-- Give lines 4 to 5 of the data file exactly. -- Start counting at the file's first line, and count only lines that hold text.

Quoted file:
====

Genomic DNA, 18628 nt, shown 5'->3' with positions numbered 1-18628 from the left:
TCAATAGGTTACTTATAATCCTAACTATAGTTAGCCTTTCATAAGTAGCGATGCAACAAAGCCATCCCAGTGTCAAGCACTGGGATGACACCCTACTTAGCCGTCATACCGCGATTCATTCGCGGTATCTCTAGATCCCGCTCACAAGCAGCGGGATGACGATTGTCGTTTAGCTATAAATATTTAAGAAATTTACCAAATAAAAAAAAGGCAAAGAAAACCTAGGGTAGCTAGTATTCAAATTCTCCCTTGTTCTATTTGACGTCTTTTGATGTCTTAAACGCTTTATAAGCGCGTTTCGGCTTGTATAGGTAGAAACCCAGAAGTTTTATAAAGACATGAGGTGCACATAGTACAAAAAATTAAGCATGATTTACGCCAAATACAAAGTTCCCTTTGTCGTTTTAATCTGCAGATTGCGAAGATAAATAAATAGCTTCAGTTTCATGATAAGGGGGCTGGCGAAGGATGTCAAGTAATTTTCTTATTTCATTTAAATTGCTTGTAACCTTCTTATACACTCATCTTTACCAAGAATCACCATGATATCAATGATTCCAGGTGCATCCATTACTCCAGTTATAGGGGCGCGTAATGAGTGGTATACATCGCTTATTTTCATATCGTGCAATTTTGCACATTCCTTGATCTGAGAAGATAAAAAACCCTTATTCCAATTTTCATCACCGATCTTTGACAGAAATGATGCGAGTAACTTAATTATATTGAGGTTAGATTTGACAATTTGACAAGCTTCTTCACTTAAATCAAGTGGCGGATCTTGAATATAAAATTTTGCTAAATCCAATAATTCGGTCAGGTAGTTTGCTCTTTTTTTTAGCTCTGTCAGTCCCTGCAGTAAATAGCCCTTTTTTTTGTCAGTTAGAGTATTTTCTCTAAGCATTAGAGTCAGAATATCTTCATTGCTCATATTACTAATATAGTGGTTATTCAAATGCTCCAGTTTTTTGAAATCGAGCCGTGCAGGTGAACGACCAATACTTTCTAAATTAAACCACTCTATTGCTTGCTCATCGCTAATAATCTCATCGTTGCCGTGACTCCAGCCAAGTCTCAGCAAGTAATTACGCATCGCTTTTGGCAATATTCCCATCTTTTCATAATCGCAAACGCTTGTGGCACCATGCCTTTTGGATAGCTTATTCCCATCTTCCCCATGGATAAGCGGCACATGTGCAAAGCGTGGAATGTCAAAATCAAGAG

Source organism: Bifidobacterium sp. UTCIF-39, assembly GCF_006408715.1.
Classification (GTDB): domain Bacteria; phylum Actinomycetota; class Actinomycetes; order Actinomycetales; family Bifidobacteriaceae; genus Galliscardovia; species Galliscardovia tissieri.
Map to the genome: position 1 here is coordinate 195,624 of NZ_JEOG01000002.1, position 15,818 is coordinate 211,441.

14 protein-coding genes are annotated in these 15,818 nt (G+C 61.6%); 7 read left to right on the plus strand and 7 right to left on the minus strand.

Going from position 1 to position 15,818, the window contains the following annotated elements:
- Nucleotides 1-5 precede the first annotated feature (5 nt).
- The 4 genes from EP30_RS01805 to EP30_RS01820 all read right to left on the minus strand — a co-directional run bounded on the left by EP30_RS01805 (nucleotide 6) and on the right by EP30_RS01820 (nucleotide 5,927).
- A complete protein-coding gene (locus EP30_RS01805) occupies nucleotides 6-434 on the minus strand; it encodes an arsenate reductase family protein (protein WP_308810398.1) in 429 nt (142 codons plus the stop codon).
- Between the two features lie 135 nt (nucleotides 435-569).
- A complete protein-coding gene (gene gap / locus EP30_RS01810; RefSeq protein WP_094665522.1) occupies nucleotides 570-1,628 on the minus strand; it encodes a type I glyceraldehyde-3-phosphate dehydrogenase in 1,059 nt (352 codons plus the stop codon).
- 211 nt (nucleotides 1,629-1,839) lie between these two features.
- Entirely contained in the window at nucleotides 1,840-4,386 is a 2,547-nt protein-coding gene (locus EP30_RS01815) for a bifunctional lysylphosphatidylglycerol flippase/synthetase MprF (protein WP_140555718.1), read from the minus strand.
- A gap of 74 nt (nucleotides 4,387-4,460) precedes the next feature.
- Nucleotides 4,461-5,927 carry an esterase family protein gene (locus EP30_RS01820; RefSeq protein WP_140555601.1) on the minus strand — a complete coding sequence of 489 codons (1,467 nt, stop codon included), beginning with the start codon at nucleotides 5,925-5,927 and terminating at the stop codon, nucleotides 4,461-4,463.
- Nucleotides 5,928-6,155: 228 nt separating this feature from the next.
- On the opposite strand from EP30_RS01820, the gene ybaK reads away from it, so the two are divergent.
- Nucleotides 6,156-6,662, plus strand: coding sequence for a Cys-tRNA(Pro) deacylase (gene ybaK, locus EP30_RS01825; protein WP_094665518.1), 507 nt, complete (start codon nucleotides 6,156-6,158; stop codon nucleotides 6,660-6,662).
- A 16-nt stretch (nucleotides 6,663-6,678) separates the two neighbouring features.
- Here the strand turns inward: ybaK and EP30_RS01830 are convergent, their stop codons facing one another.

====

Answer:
Classification (GTDB): domain Bacteria; phylum Actinomycetota; class Actinomycetes; order Actinomycetales; family Bifidobacteriaceae; genus Galliscardovia; species Galliscardovia tissieri.
Map to the genome: position 1 here is coordinate 195,624 of NZ_JEOG01000002.1, position 15,818 is coordinate 211,441.